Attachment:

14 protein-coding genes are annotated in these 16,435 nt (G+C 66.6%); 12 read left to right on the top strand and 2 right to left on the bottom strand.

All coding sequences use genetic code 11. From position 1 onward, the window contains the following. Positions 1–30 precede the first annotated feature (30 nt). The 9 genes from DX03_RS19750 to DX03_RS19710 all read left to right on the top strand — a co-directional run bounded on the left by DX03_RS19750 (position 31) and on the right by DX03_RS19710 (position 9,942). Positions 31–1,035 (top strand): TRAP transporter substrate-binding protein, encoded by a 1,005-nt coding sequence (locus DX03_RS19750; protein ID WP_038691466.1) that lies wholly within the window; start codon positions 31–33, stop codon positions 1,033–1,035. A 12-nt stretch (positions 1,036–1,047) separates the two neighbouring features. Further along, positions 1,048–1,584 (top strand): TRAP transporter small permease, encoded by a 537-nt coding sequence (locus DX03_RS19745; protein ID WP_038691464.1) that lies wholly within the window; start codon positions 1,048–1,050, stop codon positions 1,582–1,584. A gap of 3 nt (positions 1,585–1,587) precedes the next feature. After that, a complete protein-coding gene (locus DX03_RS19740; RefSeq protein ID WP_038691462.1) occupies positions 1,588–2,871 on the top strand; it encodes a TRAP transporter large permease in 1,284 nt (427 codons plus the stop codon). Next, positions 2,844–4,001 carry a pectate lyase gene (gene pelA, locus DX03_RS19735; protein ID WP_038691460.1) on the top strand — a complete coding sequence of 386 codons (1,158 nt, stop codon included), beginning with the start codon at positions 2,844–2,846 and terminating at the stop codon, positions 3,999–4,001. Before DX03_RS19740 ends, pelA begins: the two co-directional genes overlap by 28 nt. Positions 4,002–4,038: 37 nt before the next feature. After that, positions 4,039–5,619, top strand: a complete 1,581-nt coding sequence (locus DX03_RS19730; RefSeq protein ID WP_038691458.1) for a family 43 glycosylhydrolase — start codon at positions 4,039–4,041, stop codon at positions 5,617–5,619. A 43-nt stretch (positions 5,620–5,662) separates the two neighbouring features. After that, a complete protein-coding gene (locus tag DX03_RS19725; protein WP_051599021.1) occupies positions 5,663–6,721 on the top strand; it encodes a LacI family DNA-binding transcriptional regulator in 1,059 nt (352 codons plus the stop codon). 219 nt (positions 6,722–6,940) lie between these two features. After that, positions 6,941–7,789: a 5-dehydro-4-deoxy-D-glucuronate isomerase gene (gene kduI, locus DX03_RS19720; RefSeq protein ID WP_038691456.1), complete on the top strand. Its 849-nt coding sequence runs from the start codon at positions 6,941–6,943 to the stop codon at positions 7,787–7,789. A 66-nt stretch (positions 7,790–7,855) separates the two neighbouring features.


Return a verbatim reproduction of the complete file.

14 protein-coding genes are annotated in these 16,435 nt (G+C 66.6%); 12 read left to right on the top strand and 2 right to left on the bottom strand.

All coding sequences use genetic code 11. From position 1 onward, the window contains the following. Positions 1–30 precede the first annotated feature (30 nt). The 9 genes from DX03_RS19750 to DX03_RS19710 all read left to right on the top strand — a co-directional run bounded on the left by DX03_RS19750 (position 31) and on the right by DX03_RS19710 (position 9,942). Positions 31–1,035 (top strand): TRAP transporter substrate-binding protein, encoded by a 1,005-nt coding sequence (locus DX03_RS19750; protein ID WP_038691466.1) that lies wholly within the window; start codon positions 31–33, stop codon positions 1,033–1,035. A 12-nt stretch (positions 1,036–1,047) separates the two neighbouring features. Further along, positions 1,048–1,584 (top strand): TRAP transporter small permease, encoded by a 537-nt coding sequence (locus DX03_RS19745; protein ID WP_038691464.1) that lies wholly within the window; start codon positions 1,048–1,050, stop codon positions 1,582–1,584. A gap of 3 nt (positions 1,585–1,587) precedes the next feature. After that, a complete protein-coding gene (locus DX03_RS19740; RefSeq protein ID WP_038691462.1) occupies positions 1,588–2,871 on the top strand; it encodes a TRAP transporter large permease in 1,284 nt (427 codons plus the stop codon). Next, positions 2,844–4,001 carry a pectate lyase gene (gene pelA, locus DX03_RS19735; protein ID WP_038691460.1) on the top strand — a complete coding sequence of 386 codons (1,158 nt, stop codon included), beginning with the start codon at positions 2,844–2,846 and terminating at the stop codon, positions 3,999–4,001. Before DX03_RS19740 ends, pelA begins: the two co-directional genes overlap by 28 nt. Positions 4,002–4,038: 37 nt before the next feature. After that, positions 4,039–5,619, top strand: a complete 1,581-nt coding sequence (locus DX03_RS19730; RefSeq protein ID WP_038691458.1) for a family 43 glycosylhydrolase — start codon at positions 4,039–4,041, stop codon at positions 5,617–5,619. A 43-nt stretch (positions 5,620–5,662) separates the two neighbouring features. After that, a complete protein-coding gene (locus tag DX03_RS19725; protein WP_051599021.1) occupies positions 5,663–6,721 on the top strand; it encodes a LacI family DNA-binding transcriptional regulator in 1,059 nt (352 codons plus the stop codon). 219 nt (positions 6,722–6,940) lie between these two features. After that, positions 6,941–7,789: a 5-dehydro-4-deoxy-D-glucuronate isomerase gene (gene kduI, locus DX03_RS19720; RefSeq protein ID WP_038691456.1), complete on the top strand. Its 849-nt coding sequence runs from the start codon at positions 6,941–6,943 to the stop codon at positions 7,787–7,789. A 66-nt stretch (positions 7,790–7,855) separates the two neighbouring features.